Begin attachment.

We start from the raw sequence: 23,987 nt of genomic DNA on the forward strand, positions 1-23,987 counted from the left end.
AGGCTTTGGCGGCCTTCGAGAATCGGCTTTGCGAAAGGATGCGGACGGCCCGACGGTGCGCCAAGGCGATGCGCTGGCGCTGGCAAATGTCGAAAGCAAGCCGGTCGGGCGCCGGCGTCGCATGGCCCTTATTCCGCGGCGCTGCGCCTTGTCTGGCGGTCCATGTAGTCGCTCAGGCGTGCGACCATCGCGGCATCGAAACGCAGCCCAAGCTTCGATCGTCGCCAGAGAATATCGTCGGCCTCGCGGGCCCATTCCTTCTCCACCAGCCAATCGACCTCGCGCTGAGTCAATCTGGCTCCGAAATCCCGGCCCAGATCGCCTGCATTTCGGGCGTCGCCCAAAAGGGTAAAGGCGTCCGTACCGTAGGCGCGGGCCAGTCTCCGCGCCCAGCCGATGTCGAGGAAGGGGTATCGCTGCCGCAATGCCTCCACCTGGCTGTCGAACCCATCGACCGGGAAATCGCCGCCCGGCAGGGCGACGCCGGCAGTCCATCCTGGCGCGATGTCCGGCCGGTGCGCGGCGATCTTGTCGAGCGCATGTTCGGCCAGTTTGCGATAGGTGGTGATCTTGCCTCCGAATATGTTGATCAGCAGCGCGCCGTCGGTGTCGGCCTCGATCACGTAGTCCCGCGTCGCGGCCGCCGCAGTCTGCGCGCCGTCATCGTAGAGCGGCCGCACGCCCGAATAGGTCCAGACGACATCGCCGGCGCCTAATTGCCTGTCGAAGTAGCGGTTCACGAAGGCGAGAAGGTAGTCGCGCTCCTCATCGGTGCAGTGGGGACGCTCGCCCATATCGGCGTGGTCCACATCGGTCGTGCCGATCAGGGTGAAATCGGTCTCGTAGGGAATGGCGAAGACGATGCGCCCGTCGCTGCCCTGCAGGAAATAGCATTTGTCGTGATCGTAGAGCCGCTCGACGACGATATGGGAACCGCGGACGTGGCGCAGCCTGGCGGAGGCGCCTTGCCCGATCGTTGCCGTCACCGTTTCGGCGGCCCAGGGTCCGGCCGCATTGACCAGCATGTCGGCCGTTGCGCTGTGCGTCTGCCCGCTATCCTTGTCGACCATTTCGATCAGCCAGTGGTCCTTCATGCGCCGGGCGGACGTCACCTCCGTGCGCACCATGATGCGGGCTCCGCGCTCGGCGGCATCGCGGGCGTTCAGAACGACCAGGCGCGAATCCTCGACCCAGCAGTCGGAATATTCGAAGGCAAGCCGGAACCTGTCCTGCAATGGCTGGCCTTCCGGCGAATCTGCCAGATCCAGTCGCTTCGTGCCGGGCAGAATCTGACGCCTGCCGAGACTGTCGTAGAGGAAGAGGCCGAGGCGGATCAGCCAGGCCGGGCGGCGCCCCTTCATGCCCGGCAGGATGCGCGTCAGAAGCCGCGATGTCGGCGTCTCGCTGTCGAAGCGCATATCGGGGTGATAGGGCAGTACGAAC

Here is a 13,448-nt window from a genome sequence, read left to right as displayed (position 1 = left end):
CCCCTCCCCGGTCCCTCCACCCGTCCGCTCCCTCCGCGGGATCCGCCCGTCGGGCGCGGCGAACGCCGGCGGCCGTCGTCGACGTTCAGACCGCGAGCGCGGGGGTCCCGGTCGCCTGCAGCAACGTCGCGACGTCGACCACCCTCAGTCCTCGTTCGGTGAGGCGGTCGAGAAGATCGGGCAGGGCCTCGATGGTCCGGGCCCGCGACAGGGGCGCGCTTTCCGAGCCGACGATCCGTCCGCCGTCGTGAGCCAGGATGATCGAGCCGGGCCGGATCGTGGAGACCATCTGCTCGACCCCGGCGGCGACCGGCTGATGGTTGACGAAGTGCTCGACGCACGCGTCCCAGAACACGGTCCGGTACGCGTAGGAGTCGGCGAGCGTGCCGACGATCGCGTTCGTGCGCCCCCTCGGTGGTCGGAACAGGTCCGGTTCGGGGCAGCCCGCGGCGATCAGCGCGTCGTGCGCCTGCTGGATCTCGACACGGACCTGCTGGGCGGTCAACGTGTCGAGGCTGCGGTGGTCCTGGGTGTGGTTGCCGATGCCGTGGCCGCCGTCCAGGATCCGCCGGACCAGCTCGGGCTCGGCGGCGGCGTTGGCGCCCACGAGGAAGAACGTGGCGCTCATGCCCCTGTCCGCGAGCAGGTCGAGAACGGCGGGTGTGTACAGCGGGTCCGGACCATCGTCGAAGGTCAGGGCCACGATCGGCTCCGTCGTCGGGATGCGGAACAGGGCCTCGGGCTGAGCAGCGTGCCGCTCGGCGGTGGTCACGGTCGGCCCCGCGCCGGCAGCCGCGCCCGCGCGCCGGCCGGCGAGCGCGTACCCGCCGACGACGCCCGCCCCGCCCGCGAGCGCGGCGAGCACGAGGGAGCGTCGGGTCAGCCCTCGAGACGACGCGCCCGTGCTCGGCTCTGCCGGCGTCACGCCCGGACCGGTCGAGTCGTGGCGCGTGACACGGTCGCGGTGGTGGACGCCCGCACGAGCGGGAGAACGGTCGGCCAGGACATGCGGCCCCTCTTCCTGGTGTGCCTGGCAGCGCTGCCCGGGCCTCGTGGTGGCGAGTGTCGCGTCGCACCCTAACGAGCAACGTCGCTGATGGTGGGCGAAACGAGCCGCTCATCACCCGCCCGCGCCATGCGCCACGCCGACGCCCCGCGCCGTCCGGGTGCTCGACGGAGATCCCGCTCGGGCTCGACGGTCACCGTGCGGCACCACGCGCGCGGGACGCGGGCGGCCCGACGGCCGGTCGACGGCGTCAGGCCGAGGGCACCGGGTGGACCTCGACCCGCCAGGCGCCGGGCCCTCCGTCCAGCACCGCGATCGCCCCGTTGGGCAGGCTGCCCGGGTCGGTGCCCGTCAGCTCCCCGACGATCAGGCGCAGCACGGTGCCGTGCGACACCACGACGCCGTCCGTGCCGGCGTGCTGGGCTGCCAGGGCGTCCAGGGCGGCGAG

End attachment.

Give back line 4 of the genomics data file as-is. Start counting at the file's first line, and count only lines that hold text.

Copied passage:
CCCCTCCCCGGTCCCTCCACCCGTCCGCTCCCTCCGCGGGATCCGCCCGTCGGGCGCGGCGAACGCCGGCGGCCGTCGTCGACGTTCAGACCGCGAGCGCGGGGGTCCCGGTCGCCTGCAGCAACGTCGCGACGTCGACCACCCTCAGTCCTCGTTCGGTGAGGCGGTCGAGAAGATCGGGCAGGGCCTCGATGGTCCGGGCCCGCGACAGGGGCGCGCTTTCCGAGCCGACGATCCGTCCGCCGTCGTGAGCCAGGATGATCGAGCCGGGCCGGATCGTGGAGACCATCTGCTCGACCCCGGCGGCGACCGGCTGATGGTTGACGAAGTGCTCGACGCACGCGTCCCAGAACACGGTCCGGTACGCGTAGGAGTCGGCGAGCGTGCCGACGATCGCGTTCGTGCGCCCCCTCGGTGGTCGGAACAGGTCCGGTTCGGGGCAGCCCGCGGCGATCAGCGCGTCGTGCGCCTGCTGGATCTCGACACGGACCTGCTGGGCGGTCAACGTGTCGAGGCTGCGGTGGTCCTGGGTGTGGTTGCCGATGCCGTGGCCGCCGTCCAGGATCCGCCGGACCAGCTCGGGCTCGGCGGCGGCGTTGGCGCCCACGAGGAAGAACGTGGCGCTCATGCCCCTGTCCGCGAGCAGGTCGAGAACGGCGGGTGTGTACAGCGGGTCCGGACCATCGTCGAAGGTCAGGGCCACGATCGGCTCCGTCGTCGGGATGCGGAACAGGGCCTCGGGCTGAGCAGCGTGCCGCTCGGCGGTGGTCACGGTCGGCCCCGCGCCGGCAGCCGCGCCCGCGCGCCGGCCGGCGAGCGCGTACCCGCCGACGACGCCCGCCCCGCCCGCGAGCGCGGCGAGCACGAGGGAGCGTCGGGTCAGCCCTCGAGACGACGCGCCCGTGCTCGGCTCTGCCGGCGTCACGCCCGGACCGGTCGAGTCGTGGCGCGTGACACGGTCGCGGTGGTGGACGCCCGCACGAGCGGGAGAACGGTCGGCCAGGACATGCGGCCCCTCTTCCTGGTGTGCCTGGCAGCGCTGCCCGGGCCTCGTGGTGGCGAGTGTCGCGTCGCACCCTAACGAGCAACGTCGCTGATGGTGGGCGAAACGAGCCGCTCATCACCCGCCCGCGCCATGCGCCACGCCGACGCCCCGCGCCGTCCGGGTGCTCGACGGAGATCCCGCTCGGGCTCGACGGTCACCGTGCGGCACCACGCGCGCGGGACGCGGGCGGCCCGACGGCCGGTCGACGGCGTCAGGCCGAGGGCACCGGGTGGACCTCGACCCGCCAGGCGCCGGGCCCTCCGTCCAGCACCGCGATCGCCCCGTTGGGCAGGCTGCCCGGGTCGGTGCCCGTCAGCTCCCCGACGATCAGGCGCAGCACGGTGCCGTGCGACACCACGACGCCGTCCGTGCCGGCGTGCTGGGCTGCCAGGGCGTCCAGGGCGGCGAG